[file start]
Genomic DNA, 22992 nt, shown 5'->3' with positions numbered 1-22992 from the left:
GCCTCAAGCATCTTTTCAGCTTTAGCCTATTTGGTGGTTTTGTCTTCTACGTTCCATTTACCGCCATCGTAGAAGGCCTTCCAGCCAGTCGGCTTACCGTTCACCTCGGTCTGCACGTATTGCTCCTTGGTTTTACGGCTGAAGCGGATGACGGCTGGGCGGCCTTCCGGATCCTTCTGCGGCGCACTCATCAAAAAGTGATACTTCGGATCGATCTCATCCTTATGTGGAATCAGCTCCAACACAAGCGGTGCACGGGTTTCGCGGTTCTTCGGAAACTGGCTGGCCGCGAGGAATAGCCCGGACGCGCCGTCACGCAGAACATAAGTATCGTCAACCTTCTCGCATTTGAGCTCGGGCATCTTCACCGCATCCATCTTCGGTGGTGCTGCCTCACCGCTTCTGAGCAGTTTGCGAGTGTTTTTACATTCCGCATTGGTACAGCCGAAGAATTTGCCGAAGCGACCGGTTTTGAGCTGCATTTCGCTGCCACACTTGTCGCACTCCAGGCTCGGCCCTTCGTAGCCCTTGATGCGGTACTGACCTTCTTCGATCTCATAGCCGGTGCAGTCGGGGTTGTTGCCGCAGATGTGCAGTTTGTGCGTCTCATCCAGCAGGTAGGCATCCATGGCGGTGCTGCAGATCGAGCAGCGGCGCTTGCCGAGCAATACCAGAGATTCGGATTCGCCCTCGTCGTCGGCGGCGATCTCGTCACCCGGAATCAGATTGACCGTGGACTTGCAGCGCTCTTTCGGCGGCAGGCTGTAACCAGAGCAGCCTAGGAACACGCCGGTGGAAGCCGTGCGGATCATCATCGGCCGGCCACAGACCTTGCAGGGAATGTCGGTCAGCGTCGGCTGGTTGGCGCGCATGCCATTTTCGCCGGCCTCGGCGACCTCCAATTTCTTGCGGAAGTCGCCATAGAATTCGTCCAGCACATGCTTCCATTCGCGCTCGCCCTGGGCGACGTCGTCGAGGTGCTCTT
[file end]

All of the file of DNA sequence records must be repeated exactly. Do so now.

Genomic DNA, 22992 nt, shown 5'->3' with positions numbered 1-22992 from the left:
GCCTCAAGCATCTTTTCAGCTTTAGCCTATTTGGTGGTTTTGTCTTCTACGTTCCATTTACCGCCATCGTAGAAGGCCTTCCAGCCAGTCGGCTTACCGTTCACCTCGGTCTGCACGTATTGCTCCTTGGTTTTACGGCTGAAGCGGATGACGGCTGGGCGGCCTTCCGGATCCTTCTGCGGCGCACTCATCAAAAAGTGATACTTCGGATCGATCTCATCCTTATGTGGAATCAGCTCCAACACAAGCGGTGCACGGGTTTCGCGGTTCTTCGGAAACTGGCTGGCCGCGAGGAATAGCCCGGACGCGCCGTCACGCAGAACATAAGTATCGTCAACCTTCTCGCATTTGAGCTCGGGCATCTTCACCGCATCCATCTTCGGTGGTGCTGCCTCACCGCTTCTGAGCAGTTTGCGAGTGTTTTTACATTCCGCATTGGTACAGCCGAAGAATTTGCCGAAGCGACCGGTTTTGAGCTGCATTTCGCTGCCACACTTGTCGCACTCCAGGCTCGGCCCTTCGTAGCCCTTGATGCGGTACTGACCTTCTTCGATCTCATAGCCGGTGCAGTCGGGGTTGTTGCCGCAGATGTGCAGTTTGTGCGTCTCATCCAGCAGGTAGGCATCCATGGCGGTGCTGCAGATCGAGCAGCGGCGCTTGCCGAGCAATACCAGAGATTCGGATTCGCCCTCGTCGTCGGCGGCGATCTCGTCACCCGGAATCAGATTGACCGTGGACTTGCAGCGCTCTTTCGGCGGCAGGCTGTAACCAGAGCAGCCTAGGAACACGCCGGTGGAAGCCGTGCGGATCATCATCGGCCGGCCACAGACCTTGCAGGGAATGTCGGTCAGCGTCGGCTGGTTGGCGCGCATGCCATTTTCGCCGGCCTCGGCGACCTCCAATTTCTTGCGGAAGTCGCCATAGAATTCGTCCAGCACATGCTTCCATTCGCGCTCGCCCTGGGCGACGTCGTCGAGGTGCTCTT